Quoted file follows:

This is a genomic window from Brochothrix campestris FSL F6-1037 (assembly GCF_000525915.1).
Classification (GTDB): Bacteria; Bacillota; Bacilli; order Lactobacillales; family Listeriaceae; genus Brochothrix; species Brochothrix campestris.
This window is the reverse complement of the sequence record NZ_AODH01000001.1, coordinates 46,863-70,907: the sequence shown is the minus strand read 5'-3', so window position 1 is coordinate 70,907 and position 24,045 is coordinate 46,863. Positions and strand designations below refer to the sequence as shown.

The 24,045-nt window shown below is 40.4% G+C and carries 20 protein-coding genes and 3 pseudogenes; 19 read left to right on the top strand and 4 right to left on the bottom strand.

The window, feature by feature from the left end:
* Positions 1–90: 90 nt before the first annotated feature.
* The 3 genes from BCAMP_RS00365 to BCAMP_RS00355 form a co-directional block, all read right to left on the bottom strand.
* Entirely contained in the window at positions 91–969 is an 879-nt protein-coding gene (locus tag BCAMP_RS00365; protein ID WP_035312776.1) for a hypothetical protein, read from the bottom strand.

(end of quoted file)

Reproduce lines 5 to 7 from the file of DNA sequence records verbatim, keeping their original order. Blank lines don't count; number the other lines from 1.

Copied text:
The window, feature by feature from the left end:
* Positions 1–90: 90 nt before the first annotated feature.
* The 3 genes from BCAMP_RS00365 to BCAMP_RS00355 form a co-directional block, all read right to left on the bottom strand.